the b.t.c. old-fashioned grocery cookbook: recipes and stories from a southern revival

The other night my friend Leigh (displaced Texan and a total sweetheart) texted to see what I was up to.  She had just flown back to DC from visiting her sister and nephews in Alabama, and she wanted to hang out.  I told her I wasn’t doing anything but reading a cookbook.  When she arrived at my house, she wanted to know all about this cookbook.  She’d never ‘read’ one as a book herself.  I handed over Alexe van Beuren and Dixie Grimes' The B.T.C. Old-Fashioned Grocery Cookbook: Recipes and Stories from a Southern Revival, and Leigh just about crowed with delight.  She gasped over the Tex-Mex Pimento Cheese, and she laughed over the recipe introductions, just as I had.  I promised to lend it to her as soon as I was finished with it myself.  I’m glad we’re friends, and now I’m glad we’ve bonded over Southern cooking, too.

the b.t.c. old-fashioned grocery cookbook by alexe van beuren and dixie grimes book cover
In a small town twenty-five minutes outside of beautiful Oxford, Mississippi, there’s been a revival of food and community. Bucolic small-town Water Valley wasn’t the most logical place to start a grocery and cafe, but that’s just what Alexe van Beuren did, in a historic building that her husband had saved from demolition. The B.T.C. Old-Fashioned Grocery opened in 2010 amidst a cloud of hope and dreams, full of glass-bottled milk, local produce, and Cora’s fried pies. Trouble loomed when hope and dreams proved insufficient for the daily realities of running a small business when lo and behold, Dixie Grimes, a five-star chef, walked through the door in need of a job. Within a few months, Dixie’s food had folks lining up at the window, and the two women discovered that after all, this small town in rural Mississippi was exactly where they needed to be.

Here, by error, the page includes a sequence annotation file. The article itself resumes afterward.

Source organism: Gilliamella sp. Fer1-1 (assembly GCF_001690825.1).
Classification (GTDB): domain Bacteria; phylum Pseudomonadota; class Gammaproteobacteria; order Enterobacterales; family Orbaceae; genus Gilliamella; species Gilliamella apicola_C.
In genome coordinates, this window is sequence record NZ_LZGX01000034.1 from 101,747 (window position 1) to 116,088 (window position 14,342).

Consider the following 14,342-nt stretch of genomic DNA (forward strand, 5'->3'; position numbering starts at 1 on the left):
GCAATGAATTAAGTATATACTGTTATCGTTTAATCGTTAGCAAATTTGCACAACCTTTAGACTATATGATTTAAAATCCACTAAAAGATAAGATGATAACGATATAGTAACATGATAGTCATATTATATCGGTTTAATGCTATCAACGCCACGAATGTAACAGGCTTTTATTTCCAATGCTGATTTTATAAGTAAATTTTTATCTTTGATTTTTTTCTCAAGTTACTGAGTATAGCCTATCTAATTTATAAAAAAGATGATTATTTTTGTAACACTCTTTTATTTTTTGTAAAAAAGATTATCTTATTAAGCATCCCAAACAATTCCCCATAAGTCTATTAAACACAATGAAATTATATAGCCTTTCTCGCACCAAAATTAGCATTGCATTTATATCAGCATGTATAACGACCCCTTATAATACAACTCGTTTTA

The B.T.C. quickly cemented its place as the center of town life, serving hearty breakfasts and comforting lunchtime meals, as well as selling prepared foods like casseroles, salads, and spreads to take home. With vibrant storytelling, 120 recipes, and 60 evocative full-color photographs, The B.T.C. Old-Fashioned Grocery Cookbook shares the inspiring story of how dreams can pay off in a small-town tale of food, friendship, and tradition.

Alexe van Beuren is one of a group of women who are making over the town of Water Valley, Mississippi.  Alexe started a gourmet grocery store there in 2010, and in 2011 celebrated chef Dixie Grimes joined the B.T.C. family, whipping up breakfast, lunch and deli fare for the local crowd.  Though the first years were tough, and Alexe admits that it’s much harder work than she ever imagined, the grocery has brought her community new life.  The story is chronicled in this cookbook, and it’s obvious it’s not just wishful thinking – the grocery and the people running it have become part of the heart of the town.

This cookbook is full of Southern basics (from spreads to the broccoli salad I recognize from potlucks), and that’s kind of great since I did NOT grow up with them.  Now I know how to make Southern staples I’ve heard of (and even some I haven’t).  Soups seem to be the B.T.C.’s ‘specialty,’ though recipes cover all types of food served in a deli (breakfast, spreads, sides, salads, casseroles and mains get top billing).  Overall, it’s simple, unfussy fare presented with a story and a history.

Aside from the food itself, the introductions prior to each recipe add personality and a sense of what the B.T.C. Old-Fashioned Grocery (and the town of Water Valley) is really like.  I found this cookbook to be an entertaining, useful, and well-written story of food, family, and community rejuvenation.  And what food!  Dixie Grimes’ recipes have appeared in famous magazines and newspapers.  It’s evident why: they all sound amazing.  Personally, I can’t wait to try the Roasted Pear and Zucchini Soup (page 48), Green Apple Casserole (page 137), and Peach Ice Box Pie (page 210).